Richard Serra: Thinking on Your Feet - Directed by Maria Anna Tappeiner.
This bland documentary focuses on Richard Serra, a sculptor whose work has been displayed at the Guggenheim Museum in Bilbao, Spain. He discusses at lengths the designs of his large steel sculptures as he walks through their passageways. Listening him explaining the importance of different angles, shapes and sizes sounds like listening to a boring college professor who clearly has lots of knowledge, but fails to present it all in a lively way that doesn’t put you to sleep. Throughout the vast majority of the film’s running time of 94 minutes, which feels more like 3 hours, you’ll observe Richard Serra give frequent tours of his sculptures and talking a lot while actually saying very little and often repeating himself. On a positive note, there’s one briefly provocative moment when he discusses his anti-Bush, anti-Iraqi War sentiments before going back to showing more of those cold, mundane sculptures of his. Director Maria Anna Tappeiner simply includes too much show and not enough tell or, figuratively, too many potatoes and not enough meat. If she were to delve deeper into the mind of Richard Serra and included much more background information about how he came to love the art of sculpting so much, this would have been a much more compelling and enlightening documentary. Number of times I checked my watch: 8. Released by German United Distributors. Opens at the Film Forum.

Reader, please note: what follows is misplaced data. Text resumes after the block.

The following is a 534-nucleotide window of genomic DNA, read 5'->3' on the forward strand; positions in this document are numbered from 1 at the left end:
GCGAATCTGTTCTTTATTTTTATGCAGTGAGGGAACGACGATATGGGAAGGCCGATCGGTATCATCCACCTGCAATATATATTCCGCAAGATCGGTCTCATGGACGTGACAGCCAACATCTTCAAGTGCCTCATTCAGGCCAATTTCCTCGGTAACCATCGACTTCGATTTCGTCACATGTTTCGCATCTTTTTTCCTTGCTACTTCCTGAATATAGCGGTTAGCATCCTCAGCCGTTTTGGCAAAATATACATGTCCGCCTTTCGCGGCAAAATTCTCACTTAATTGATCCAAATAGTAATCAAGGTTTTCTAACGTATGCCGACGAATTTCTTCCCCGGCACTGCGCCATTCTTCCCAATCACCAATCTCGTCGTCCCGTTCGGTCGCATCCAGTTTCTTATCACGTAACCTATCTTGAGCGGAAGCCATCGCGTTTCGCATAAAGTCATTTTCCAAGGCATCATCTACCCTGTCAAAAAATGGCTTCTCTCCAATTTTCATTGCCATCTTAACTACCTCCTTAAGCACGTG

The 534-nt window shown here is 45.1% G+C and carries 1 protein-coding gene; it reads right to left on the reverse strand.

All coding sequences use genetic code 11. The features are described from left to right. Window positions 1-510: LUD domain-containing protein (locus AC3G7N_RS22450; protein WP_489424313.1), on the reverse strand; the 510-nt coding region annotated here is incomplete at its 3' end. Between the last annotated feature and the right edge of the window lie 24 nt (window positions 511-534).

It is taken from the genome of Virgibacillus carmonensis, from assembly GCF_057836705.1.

The Rocker - Directed Peter Cattaneo.
20 years after getting kicked out of the rock band Vesuvious, Robert "Fish" Fishman (Rainn Wilson) becomes a drummer for A.D.D., the band of his nephew, Matt (Josh Gad), along with fellow teen musicians Curtis (Teddy Geiger) and Amelia (Emma Stone). Much like Jack Black’s character in School of Rock, Fish behaves crazily with a youthful spirit in an effort to bring the band together and become as famous as his ex-band, Vesuvius. There’s a distracting, awkward subplot involving a potential romance between him and Curtis’ mom (Christina Applegate). Co-writers Maya Forbes and Wally Wolodarsky include nothing truly refreshing or surprising plot-wise or even dialogue-wise, but what saves the film from drowning in mediocrity is the lively, energetic and energetic cast. Only does the underrated Emma Stone manage to add well-needed charisma. None of the laugh-out-loud moments will be spoiled here, but, unfortunately, they’re sporadic, ephemeral and ultimately forgettable much like The Rocker itself. Just be sure to check your brain at the door and suspend your disbelief for 102 minutes so that you can at least be moderately entertained. Number of times I checked my watch: 3. Released by 20th Century Fox.